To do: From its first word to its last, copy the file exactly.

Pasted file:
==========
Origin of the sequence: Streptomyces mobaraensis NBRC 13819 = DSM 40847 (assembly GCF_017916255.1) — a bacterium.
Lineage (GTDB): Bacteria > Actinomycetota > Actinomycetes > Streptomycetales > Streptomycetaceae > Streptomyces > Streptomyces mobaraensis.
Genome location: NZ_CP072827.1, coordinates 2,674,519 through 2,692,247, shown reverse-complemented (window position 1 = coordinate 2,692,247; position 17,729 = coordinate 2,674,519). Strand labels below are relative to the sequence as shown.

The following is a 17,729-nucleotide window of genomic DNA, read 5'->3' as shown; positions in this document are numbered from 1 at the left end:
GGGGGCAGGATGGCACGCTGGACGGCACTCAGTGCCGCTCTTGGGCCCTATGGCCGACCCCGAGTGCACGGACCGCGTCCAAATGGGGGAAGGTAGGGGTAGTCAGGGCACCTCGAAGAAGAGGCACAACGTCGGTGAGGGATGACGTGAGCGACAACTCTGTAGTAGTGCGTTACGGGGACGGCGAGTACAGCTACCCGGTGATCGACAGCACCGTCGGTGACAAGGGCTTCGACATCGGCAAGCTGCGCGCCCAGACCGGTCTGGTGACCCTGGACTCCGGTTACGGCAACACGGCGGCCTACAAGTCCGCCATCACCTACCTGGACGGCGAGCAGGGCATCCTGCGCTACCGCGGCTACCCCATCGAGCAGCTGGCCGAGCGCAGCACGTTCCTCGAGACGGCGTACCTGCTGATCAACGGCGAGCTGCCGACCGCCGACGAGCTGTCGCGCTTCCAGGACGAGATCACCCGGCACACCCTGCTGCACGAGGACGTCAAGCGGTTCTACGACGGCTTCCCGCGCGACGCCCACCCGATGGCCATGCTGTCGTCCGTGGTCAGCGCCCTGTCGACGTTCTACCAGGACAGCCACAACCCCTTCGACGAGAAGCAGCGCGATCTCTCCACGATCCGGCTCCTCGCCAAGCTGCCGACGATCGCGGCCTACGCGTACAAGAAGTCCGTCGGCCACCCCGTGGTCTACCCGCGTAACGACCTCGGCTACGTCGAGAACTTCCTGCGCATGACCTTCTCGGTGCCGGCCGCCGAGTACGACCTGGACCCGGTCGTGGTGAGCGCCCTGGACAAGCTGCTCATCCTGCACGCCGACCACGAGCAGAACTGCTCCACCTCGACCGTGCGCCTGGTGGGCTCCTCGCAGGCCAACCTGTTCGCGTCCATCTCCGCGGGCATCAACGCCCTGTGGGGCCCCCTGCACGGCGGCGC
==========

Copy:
Origin of the sequence: Streptomyces mobaraensis NBRC 13819 = DSM 40847 (assembly GCF_017916255.1) — a bacterium.
Lineage (GTDB): Bacteria > Actinomycetota > Actinomycetes > Streptomycetales > Streptomycetaceae > Streptomyces > Streptomyces mobaraensis.
Genome location: NZ_CP072827.1, coordinates 2,674,519 through 2,692,247, shown reverse-complemented (window position 1 = coordinate 2,692,247; position 17,729 = coordinate 2,674,519). Strand labels below are relative to the sequence as shown.

The following is a 17,729-nucleotide window of genomic DNA, read 5'->3' as shown; positions in this document are numbered from 1 at the left end:
GGGGGCAGGATGGCACGCTGGACGGCACTCAGTGCCGCTCTTGGGCCCTATGGCCGACCCCGAGTGCACGGACCGCGTCCAAATGGGGGAAGGTAGGGGTAGTCAGGGCACCTCGAAGAAGAGGCACAACGTCGGTGAGGGATGACGTGAGCGACAACTCTGTAGTAGTGCGTTACGGGGACGGCGAGTACAGCTACCCGGTGATCGACAGCACCGTCGGTGACAAGGGCTTCGACATCGGCAAGCTGCGCGCCCAGACCGGTCTGGTGACCCTGGACTCCGGTTACGGCAACACGGCGGCCTACAAGTCCGCCATCACCTACCTGGACGGCGAGCAGGGCATCCTGCGCTACCGCGGCTACCCCATCGAGCAGCTGGCCGAGCGCAGCACGTTCCTCGAGACGGCGTACCTGCTGATCAACGGCGAGCTGCCGACCGCCGACGAGCTGTCGCGCTTCCAGGACGAGATCACCCGGCACACCCTGCTGCACGAGGACGTCAAGCGGTTCTACGACGGCTTCCCGCGCGACGCCCACCCGATGGCCATGCTGTCGTCCGTGGTCAGCGCCCTGTCGACGTTCTACCAGGACAGCCACAACCCCTTCGACGAGAAGCAGCGCGATCTCTCCACGATCCGGCTCCTCGCCAAGCTGCCGACGATCGCGGCCTACGCGTACAAGAAGTCCGTCGGCCACCCCGTGGTCTACCCGCGTAACGACCTCGGCTACGTCGAGAACTTCCTGCGCATGACCTTCTCGGTGCCGGCCGCCGAGTACGACCTGGACCCGGTCGTGGTGAGCGCCCTGGACAAGCTGCTCATCCTGCACGCCGACCACGAGCAGAACTGCTCCACCTCGACCGTGCGCCTGGTGGGCTCCTCGCAGGCCAACCTGTTCGCGTCCATCTCCGCGGGCATCAACGCCCTGTGGGGCCCCCTGCACGGCGGCGC